In a statement, Dr. Jonathan Mermin, director, National Center for HIV/AIDS, Viral Hepatitis, STD, and TB Prevention for Centers for Disease Control and Prevention said:
“African Americans now bear the greatest burden of HIV in the United States, accounting for nearly half of the more than 1.1 million Americans living with HIV and nearly half of those who have died with AIDS since the beginning of the epidemic.”
In his statement, he said blacks are not getting the care they need.
Among blacks who have been diagnosed with HIV, only 75 percent were linked to care and only 48 percent stayed in care.
Treatment guidelines in the United States recommend that all people with HIV start antiretroviral therapy regardless of the severity of illness. However, only 46 percent were prescribed antiretroviral therapy, and 35 percent achieved viral suppression.
• CDC estimates show that blacks account for almost half of all new infections in the United States each year (44 percent) as well as almost half of all people living with HIV (44 percent).
• Approximately one in 16 black men will be diagnosed with HIV during their lifetimes, as will one in 32 black women.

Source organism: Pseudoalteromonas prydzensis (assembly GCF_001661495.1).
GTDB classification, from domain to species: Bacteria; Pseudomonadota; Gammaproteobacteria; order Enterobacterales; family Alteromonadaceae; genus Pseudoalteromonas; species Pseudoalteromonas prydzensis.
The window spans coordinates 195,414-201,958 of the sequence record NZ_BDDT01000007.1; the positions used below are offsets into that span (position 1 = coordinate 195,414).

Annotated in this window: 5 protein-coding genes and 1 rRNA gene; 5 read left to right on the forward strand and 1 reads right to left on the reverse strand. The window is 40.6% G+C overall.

• Among blacks, men account for 70 percent of new HIV infections and women account for 30 percent.
• Within the African American community, gay and bisexual men are the most affected, followed by heterosexual women.
• Black men account for almost one-third (31 percent) of all new HIV infections in the United States.
• The rate of new HIV infections for black men is more than six times as high as the rate among white men, and more than twice that of Hispanic men.
• In a study of 21 major U.S. cities in 2008, 28 percent of black MSM were infected, compared to 16 percent of white MSM. Among the black MSM who were HIV-infected, nearly 6 out of 10 (59 percent) were unaware that they were infected.